Janelle Ward | Poppy Ridsdill
There he is, sitting across from me, finishing an email as I wait and seethe. So what if I was a couple minutes early. What gives him the right to barely acknowledge me and just sit there, typing? But of course I don’t say anything. I’m not an idiot. I know he’s responsible for my thesis grade, and I know exactly how to make sure it’s an A.
I sit with a half smile plastered on my lips, and lean forward slightly to examine the metal shelves he calls his bookcase. I murmur softly to show my approval of his deeply intellectual, double stacked titles. And I overlook his bizarre idea of thesis advising. Every time I ask him for suggestions he just has more questions. You’re supposed to be the expert, buddy. Not that I’m far behind you. You see, I’m almost ready to graduate with my degree in Marketing Management, and this thesis is all that stands in my way. I’m 22 years old. I’ve rocketed through my academic requirements and am almost at the top of my class. I have a 3.9 GPA. The .1 away from perfect, in case you were wondering, is from a horrible speech teacher I had last year. She had it in for me and gave me an A- just to spite me. She screwed up my GPA, but I really gave it to her on the course evaluation. Did you forget, sweetie? The customer is always right.
He finally looks up, dear, gray, Professor Dobbs. His gaze travels past my eyes and focuses somewhere between my eyebrows and my hairline. Weird. If anything, he should be staring at my boobs. I caught him doing that a couple months ago. He was flustered, and I played it demure and embarrassed: the virginal student. Like that actually exists, right? But he bought it — that’s how naïve he is. His embarrassment helped me out — that much is clear. Not that I need a lot of help. My work speaks for itself.
Karen, he begins. This one word is followed by a heavy sigh and a twist of his wristwatch. His cheap, ugly, wristwatch. There’s a problem with your thesis.
Oh? I can hardly believe that. It’s probably the best one he’s seen in 10 years, or however long he’s had this miserable job. Once I finish this thesis, I’ll be out of here. Last week, I went to the Spring Career Days and found so many potential employers. I couldn’t even count all of them if I wanted to. I impressed them with my forceful handshake, my eye contact, and my clear ideas about how to make their company a better place. The woman representing Phillips was particularly captivated. She took my card and said she’d keep me in mind. Of course that’s just a line, because she expects me to call her. That’s how the game is played. But still. Like they need a reminder. I was the cute little redhead with the Gucci suit and the flawlessly filed nails.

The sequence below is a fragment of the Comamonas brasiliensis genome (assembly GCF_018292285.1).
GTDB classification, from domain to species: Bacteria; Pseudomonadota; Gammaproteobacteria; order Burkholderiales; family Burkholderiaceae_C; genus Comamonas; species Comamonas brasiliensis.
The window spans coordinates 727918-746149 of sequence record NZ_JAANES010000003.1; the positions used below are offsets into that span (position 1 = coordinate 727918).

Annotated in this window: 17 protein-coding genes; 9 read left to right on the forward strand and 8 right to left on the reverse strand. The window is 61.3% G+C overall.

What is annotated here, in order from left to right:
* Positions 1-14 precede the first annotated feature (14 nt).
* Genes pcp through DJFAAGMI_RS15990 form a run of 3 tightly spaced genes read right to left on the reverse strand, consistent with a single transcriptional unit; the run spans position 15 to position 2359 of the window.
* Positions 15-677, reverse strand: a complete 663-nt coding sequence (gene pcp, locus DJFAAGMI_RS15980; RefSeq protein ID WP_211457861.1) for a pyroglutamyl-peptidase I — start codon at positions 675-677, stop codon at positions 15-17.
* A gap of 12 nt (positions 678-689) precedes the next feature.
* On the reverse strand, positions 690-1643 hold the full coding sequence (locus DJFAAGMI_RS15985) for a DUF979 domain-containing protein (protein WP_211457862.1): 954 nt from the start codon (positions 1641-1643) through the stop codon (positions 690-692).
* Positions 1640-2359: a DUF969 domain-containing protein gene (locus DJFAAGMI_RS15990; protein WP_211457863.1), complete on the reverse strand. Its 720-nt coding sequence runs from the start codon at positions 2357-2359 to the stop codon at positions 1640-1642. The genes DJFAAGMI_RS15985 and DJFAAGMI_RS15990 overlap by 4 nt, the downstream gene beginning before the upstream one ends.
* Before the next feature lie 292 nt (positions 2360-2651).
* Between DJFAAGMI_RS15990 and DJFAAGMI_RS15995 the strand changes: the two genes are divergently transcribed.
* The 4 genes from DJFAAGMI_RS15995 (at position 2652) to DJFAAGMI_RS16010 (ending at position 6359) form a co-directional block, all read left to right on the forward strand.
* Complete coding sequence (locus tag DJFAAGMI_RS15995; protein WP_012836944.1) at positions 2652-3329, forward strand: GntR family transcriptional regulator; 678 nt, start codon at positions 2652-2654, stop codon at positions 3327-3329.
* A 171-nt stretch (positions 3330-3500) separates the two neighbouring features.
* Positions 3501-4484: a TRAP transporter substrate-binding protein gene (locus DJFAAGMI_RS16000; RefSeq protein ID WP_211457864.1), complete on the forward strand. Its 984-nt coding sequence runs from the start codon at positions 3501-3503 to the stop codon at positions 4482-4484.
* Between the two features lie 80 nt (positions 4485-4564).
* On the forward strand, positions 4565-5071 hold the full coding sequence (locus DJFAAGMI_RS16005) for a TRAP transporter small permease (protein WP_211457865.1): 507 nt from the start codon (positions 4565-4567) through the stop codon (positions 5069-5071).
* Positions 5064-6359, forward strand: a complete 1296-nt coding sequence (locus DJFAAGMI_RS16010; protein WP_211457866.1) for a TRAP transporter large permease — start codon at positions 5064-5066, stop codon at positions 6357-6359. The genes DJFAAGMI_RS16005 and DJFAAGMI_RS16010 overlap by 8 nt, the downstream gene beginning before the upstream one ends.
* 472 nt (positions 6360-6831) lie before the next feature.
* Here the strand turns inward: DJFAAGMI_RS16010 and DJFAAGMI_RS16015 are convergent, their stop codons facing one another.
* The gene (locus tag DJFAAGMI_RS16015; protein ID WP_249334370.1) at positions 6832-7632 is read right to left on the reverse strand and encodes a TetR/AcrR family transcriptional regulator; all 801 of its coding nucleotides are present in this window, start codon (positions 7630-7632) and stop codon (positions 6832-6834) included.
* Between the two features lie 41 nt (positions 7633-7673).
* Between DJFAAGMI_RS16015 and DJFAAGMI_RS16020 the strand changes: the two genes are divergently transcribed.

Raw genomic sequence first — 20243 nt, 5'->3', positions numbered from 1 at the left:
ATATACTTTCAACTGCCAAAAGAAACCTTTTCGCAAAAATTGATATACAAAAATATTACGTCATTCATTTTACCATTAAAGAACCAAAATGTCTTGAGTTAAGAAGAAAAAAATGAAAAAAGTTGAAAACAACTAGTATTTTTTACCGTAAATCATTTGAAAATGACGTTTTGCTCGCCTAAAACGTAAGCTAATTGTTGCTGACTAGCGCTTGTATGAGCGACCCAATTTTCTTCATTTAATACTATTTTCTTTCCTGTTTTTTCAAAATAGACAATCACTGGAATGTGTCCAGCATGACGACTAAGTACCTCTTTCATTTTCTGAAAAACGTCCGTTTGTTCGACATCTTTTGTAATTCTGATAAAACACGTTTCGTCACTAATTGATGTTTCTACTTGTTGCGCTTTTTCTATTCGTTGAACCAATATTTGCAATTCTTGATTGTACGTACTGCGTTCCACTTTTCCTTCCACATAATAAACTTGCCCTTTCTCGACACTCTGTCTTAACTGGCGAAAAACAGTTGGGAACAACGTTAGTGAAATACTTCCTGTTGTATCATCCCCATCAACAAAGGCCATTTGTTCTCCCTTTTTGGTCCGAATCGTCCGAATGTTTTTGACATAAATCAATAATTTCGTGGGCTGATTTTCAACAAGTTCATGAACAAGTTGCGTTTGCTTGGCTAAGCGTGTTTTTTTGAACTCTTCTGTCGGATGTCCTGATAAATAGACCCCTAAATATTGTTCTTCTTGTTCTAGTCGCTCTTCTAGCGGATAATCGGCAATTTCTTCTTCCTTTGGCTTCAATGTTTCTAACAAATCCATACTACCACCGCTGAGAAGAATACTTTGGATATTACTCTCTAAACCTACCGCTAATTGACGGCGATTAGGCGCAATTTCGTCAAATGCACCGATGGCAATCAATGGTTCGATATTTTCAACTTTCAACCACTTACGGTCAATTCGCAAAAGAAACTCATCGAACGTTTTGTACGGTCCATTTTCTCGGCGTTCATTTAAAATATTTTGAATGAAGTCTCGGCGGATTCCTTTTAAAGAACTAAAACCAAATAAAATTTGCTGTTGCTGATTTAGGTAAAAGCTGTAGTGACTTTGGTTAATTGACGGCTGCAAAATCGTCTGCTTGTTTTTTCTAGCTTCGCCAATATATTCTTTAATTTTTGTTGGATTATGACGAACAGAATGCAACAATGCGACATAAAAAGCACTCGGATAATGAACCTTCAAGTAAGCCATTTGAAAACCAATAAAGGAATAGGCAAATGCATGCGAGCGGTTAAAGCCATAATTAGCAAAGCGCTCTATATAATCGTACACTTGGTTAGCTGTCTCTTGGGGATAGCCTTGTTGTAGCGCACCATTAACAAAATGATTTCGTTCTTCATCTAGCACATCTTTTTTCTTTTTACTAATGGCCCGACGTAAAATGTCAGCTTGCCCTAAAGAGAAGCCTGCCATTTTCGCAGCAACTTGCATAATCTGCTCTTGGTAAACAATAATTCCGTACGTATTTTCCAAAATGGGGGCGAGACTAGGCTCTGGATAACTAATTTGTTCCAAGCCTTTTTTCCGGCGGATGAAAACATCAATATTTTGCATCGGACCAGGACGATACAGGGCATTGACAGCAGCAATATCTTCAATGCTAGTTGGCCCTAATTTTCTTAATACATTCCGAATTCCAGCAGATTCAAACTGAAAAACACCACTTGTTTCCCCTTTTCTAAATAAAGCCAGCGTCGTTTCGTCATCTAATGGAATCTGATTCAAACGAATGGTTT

But wait, he’s speaking again, Dobbs and his droopy mustached mouth. I’d better look attentive. What’s this he’s saying? The final version of my thesis was run through plagiarism software after he suspected some of the writing was — how shall he put it — a bit too eloquent.
I lean forward, already projecting the right mix of innocence and concern. I’m sure that cleared everything up sir, I say. These ideas are my own blood, sweat and tears. It doesn’t appear that way, he says. Huge chunks of your chapter 2 seem, in large part, to be an exact replica of Johnson’s work from 1997. I shake my head confidently, a smooth explanation rolling off my lips. Johnson was a great influence on my writing, of course. But he simply provided inspiration and was properly cited at appropriate points in the manuscript.
My mom says there are four parameters of stability in life: health, job, home, and relationship. You know what I think? That’s a load of crap. The only thing that matters is how well you’re able to hustle. Getting people to do what you want is all you need. Then everything else will come. Trust me. I’ve had years of experience with this.
What’s this? Professor Dobbs is finally making eye contact with me. He says — as sternly as he can with that weak backbone of his — that I must visit the academic advisor to discuss what will happen next. She’s right down the hall. Just head that way, and you’ll find her, third door on the left. I stand up. I remain confident. This jerk isn’t going to ruin my winning streak. I smile and insist it’s a mistake, and assure him it will all be sorted before next week’s graduation deadline.
What a worthless thesis advisor. The university is paying him to instruct me, so that’s what he should be doing. Well, actually I’m paying him, twice, with my tuition and my tax dollars. I close his office door, turn right and head for the stairs. Academic advisor? I don’t think so. I’m going to call Phillips.